Podiatry in Ireland

Education

Title of degree:Education process:Number of years/hours/ECTS:Degree:Continuous education mandatory:Name of regulated profession:

Recognition

Is podiatry recognised:Governmental recognition:Is there a board that regulates the profession (cfr HCPC – AHPRA – Ordre des Podologues):Is there automatic recognition of degree (with or without exam)? With competences based on your training?:Hours of mandatory CPD/CME yearly?:Allowing foreign podiatrists:Link to local applicable legislation:

Foreign podiatrists in Ireland

Recognition of non-Irish Podiatry professional qualifications

Persons holding qualifications gained outside the Republic of Ireland (including those gained in Northern Ireland and the United Kingdom) must have such qualifications recognised under Directive 2005/36/EC before they can be recruited into the Irish publicly-funded health sector.

The Minister for Health is the Competent Authority for the assessment of Podiatry qualifications and is advised by the Health Service Executive. The process is administered by the National Validation Office of the Health Service Executive to which all queries should be addressed.

You should be aware that the recognition process can take a minimum of 5 months so it is important that you apply for recognition long before you apply for positions. You cannot apply until you have completed your training and can submit the appropriate documentation.

Directive 2005/36/EC applies to all EEA & Swiss nationals wishing to practise a regulated profession in an EEA Member State or Switzerland other than that in which they obtained their professional qualifications, on either a self-employed or employed basis. Its intention is to make it easier for certain professionals to practise their professions in European countries other than their own but due safeguards are provided in the assessment of the qualification for public health and safety and consumer protection.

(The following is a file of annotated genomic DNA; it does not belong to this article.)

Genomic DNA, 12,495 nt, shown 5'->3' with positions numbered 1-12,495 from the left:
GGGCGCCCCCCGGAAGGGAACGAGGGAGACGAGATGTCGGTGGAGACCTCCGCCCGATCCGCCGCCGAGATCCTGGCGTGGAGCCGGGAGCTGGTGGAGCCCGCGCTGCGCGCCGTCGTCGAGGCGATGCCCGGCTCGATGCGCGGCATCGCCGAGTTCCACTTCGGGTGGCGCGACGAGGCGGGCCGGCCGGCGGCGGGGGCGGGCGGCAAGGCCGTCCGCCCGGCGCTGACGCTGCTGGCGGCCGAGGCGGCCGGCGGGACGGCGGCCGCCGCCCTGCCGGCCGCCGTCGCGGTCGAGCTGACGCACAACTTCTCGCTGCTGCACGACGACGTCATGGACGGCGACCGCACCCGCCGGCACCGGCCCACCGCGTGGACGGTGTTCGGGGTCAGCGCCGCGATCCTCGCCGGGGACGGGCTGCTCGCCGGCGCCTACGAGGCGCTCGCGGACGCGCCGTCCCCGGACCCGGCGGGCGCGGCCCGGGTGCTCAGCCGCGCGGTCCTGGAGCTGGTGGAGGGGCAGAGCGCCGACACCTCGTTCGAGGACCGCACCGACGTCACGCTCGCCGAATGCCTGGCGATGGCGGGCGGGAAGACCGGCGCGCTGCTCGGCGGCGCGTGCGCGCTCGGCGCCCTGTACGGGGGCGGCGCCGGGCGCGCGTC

The Directive provides for an assessment on a case-by-case basis of the qualifications/ post qualification work experience of an applicant against those required to practise in the host member state if the professional activities covered are comparable. If the activities are comparable but deficits in the qualifications are identified, subsequent post-qualification professional experience of the applicant must be considered. If deficits still remain, the host Member State must offer an applicant a compensation measure, a choice of completing an adaptation period or taking an aptitude test. An administrative process is also in place for the assessment of the qualifications of non-EEA nationals.

If granted recognition, an applicant has a statement that the professional qualification they possess is equivalent to the Irish entry-level qualification and that the applicant is eligible for consideration for employment in the Irish publicly-funded health sector. Suitability for a particular post including inter alia qualification, fitness to practice, language proficiency and Gárda vetting, if appropriate, is a matter for the individual employer. This statement is not time-limited. It is a valuable document and should be retained in a safe place.

It is the responsibility of successful applicants to ensure compliance with any future requirement in relation to statutory registration. The Health and Social Care Professionals Council has been established to provide for statutory of many categories of health and social care professions. It is anticipated that registration for such professionals will become a requirement over the coming years. You are advised to keep up to date with developments by checking its website www.coru.ie from time to time.

Further information on the recognition process is available at http://www.hse.ie/eng/staff/jobs/Jobs_in_the_HSE/ or at http://www.dohc.ie/public/foreignqualification/foreign_validation.html. Subsequent queries and requests for an application form should be addressed to annette.lyons@hse.ie.

Source: https://www.podiatryireland.ie/working-in-ireland/

Q&A – What to know about podiatry in this country

Is there free access for patients?
Does the podiatrist have prescription rights?
Is the podiatrist allowed to perform surgery?
Can the podiatrist make and prescribe orthotics?
Can the podiatrist use anaesthetics?
Is the podiatry profession regulated? Is there a law protecting the title of podiatrist and describing the competences?
How many podiatrists are active in this country?
Is the FIP-IFP member association recognized by the government as a professional association?
Is there a code of conduct/deontology?

Wordpress Social Share Plugin powered by Ultimatelysocial